The onion (Allium cepa L., from Latin cepa “onion”), also known as the bulb onion or common onion, is a vegetable that is the most widely cultivated species of the genus Allium.
Its close relatives include the garlic, shallot, leek, chive, and Chinese onion.
This genus also contains several other species variously referred to as onions and cultivated for food, such as the Japanese bunching onion (Allium fistulosum), the tree onion (A. ×proliferum), and the Canada onion (Allium canadense).
The name “wild onion” is applied to a number of Allium species, but A. cepa is exclusively known from cultivation.
Its ancestral wild original form is not known, although escapes from cultivation have become established in some regions.
The onion is most frequently a biennial or a perennial plant, but is usually treated as an annual and harvested in its first growing season.
The tomato is edible, often red, berry of the plant Solanum lycopersicum, commonly known as a tomato plant. The species originated in western South America and Central America.
The Nahuatl (Aztec language) word tomatl gave rise to the Spanish word tomate, from which the English word tomato derived.
Its domestication and use as a cultivated food may have originated with the indigenous peoples of Mexico.
The Aztecs used tomatoes in their cooking at the time of the Spanish conquest of the Aztec Empire, and after the Spanish encountered the tomato for the first time after their contact with the Aztecs, they brought the plant to Europe.
From there, the tomato was introduced to other parts of the European-colonized world during the 16th century.
Tomatoes are a significant source of umami flavor.
The tomato is consumed in diverse ways, raw or cooked, in many dishes, sauces, salads, and drinks. While tomatoes are fruits—botanically classified as berries—they are commonly used as a vegetable ingredient or side dish.
Numerous varieties of the tomato plant are widely grown in temperate climates across the world, with greenhouses allowing for the production of tomatoes throughout all seasons of the year.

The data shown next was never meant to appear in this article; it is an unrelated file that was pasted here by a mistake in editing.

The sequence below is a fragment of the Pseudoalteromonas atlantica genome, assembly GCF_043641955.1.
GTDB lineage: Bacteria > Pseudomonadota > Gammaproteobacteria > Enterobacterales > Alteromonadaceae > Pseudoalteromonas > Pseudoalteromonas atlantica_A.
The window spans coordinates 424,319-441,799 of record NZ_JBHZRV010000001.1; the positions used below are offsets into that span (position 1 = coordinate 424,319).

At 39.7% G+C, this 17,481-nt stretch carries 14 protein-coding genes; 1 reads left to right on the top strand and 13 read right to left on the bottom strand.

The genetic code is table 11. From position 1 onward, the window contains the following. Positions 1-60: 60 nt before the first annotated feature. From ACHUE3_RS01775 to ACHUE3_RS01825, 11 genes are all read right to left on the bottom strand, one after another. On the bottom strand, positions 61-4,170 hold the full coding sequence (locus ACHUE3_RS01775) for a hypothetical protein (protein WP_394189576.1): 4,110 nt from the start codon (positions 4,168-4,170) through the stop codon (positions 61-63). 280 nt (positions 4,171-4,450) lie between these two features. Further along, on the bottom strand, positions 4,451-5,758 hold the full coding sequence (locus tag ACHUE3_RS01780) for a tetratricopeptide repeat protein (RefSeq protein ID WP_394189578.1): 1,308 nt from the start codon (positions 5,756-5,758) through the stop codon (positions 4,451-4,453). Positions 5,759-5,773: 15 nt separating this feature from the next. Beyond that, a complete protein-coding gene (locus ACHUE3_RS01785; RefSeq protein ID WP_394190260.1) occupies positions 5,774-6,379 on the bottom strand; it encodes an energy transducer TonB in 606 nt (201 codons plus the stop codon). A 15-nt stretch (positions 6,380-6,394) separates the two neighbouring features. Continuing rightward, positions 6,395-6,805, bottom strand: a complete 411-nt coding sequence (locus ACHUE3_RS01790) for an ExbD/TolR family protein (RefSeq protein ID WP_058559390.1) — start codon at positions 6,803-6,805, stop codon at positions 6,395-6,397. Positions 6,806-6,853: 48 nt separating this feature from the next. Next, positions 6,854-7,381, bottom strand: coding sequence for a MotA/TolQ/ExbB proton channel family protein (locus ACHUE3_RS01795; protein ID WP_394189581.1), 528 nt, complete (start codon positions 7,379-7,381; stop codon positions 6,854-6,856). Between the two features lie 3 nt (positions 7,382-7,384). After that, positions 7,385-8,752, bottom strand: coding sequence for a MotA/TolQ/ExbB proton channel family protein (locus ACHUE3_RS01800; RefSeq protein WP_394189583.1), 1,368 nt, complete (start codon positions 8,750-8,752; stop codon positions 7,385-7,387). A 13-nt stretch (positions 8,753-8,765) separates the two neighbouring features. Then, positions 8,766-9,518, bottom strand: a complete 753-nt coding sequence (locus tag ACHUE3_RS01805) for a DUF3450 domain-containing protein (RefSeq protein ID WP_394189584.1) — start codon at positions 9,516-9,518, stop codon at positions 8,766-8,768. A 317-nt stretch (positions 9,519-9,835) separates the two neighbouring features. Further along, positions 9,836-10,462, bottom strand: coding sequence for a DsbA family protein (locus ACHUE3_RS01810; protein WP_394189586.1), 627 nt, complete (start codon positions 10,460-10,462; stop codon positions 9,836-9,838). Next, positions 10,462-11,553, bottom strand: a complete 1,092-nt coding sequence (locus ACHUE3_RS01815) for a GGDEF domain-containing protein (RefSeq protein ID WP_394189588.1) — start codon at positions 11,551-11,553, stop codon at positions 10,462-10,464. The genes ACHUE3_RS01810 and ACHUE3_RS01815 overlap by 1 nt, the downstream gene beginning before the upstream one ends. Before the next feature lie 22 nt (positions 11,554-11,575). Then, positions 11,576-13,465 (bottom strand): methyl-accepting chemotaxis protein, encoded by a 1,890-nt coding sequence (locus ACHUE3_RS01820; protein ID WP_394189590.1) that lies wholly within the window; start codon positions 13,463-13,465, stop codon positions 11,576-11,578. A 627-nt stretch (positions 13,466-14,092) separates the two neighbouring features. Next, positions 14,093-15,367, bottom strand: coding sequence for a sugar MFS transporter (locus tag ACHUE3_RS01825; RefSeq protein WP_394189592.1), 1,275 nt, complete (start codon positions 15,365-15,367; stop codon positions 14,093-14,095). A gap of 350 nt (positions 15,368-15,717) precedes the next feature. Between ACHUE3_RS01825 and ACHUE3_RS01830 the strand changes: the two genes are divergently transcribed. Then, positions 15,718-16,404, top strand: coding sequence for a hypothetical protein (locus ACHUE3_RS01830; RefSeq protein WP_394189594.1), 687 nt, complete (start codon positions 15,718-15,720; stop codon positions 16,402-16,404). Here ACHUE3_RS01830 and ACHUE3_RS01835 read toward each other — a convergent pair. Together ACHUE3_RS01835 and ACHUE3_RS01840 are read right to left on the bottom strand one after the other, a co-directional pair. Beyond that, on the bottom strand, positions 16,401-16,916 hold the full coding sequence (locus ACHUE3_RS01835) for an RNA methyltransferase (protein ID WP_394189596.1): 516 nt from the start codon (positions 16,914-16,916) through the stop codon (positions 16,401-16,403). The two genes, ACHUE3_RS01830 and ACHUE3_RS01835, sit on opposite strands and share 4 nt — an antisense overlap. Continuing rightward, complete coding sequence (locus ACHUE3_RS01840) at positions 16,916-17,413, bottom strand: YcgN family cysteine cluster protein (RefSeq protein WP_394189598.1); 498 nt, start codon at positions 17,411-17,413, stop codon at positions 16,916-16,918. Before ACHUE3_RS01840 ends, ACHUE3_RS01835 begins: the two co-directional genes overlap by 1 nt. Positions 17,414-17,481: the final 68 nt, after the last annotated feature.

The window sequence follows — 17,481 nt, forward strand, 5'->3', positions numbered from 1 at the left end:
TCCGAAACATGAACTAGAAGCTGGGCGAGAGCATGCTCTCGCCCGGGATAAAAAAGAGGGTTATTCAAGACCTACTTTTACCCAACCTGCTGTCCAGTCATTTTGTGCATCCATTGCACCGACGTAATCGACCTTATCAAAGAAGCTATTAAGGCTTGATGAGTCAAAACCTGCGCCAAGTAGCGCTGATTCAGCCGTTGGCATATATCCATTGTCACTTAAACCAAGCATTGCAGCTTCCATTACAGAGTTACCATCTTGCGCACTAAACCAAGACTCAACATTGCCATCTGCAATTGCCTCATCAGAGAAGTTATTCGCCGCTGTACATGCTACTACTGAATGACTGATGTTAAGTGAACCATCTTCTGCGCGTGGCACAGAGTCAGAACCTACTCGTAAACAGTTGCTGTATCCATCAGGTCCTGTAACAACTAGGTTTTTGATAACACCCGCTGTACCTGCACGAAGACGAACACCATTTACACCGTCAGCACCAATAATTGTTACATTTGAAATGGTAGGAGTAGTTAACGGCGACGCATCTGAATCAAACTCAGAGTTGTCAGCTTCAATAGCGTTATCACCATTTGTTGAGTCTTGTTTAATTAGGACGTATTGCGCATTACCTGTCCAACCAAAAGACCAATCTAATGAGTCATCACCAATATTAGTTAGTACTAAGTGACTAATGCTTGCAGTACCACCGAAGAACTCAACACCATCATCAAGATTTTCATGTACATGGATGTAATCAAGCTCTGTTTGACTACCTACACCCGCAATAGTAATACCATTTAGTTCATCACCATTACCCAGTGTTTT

Tomato plants typically grow to 1–3 meters (3–10 ft) in height. They are vines that have a weak stem that sprawls and typically needs support.
Indeterminate tomato plants are perennials in their native habitat, but are cultivated as annuals.
Determinate, or bush, plants are annuals that stop growing at a certain height and produce a crop all at once.
The size of the tomato varies according to the cultivar, with a range of 0.5–4 inches (1.3–10.2 cm) in width.
Garlic (Allium sativum) is a species in the onion genus, Allium.
Its close relatives include the onion, shallot, leek, chive, and Chinese onion.
Garlic is native to Central Asia and northeastern Iran, and has long been a common seasoning worldwide, with a history of several thousand years of human consumption and use.
It was known to ancient Egyptians, and has been used both as a food flavoring and as a traditional medicine.
In Ancient Rome, it was “much used for food among the poor”.
China produces some 80% of the world’s supply of garlic.
Oregano is related to the herb marjoram, sometimes being referred to as wild marjoram. Oregano has purple flowers and spade-shaped, olive-green leaves.
It is a perennial, although it is grown as an annual in colder climates, as it often does not survive the winter.
Oregano is planted in early spring, the plants being spaced 30 cm (12 in) apart in fairly dry soil, with full sun. Oregano will grow in a pH range between 6.0 (mildly acidic) and 9.0 (strongly alkaline), with a preferred range between 6.0 and 8.0.
It prefers a hot, relatively dry climate, but does well in other environments.
Slow Cooker Butter Chicken Curry – Bonus Recipe
I mean, if you like this curry, you might as well try this one!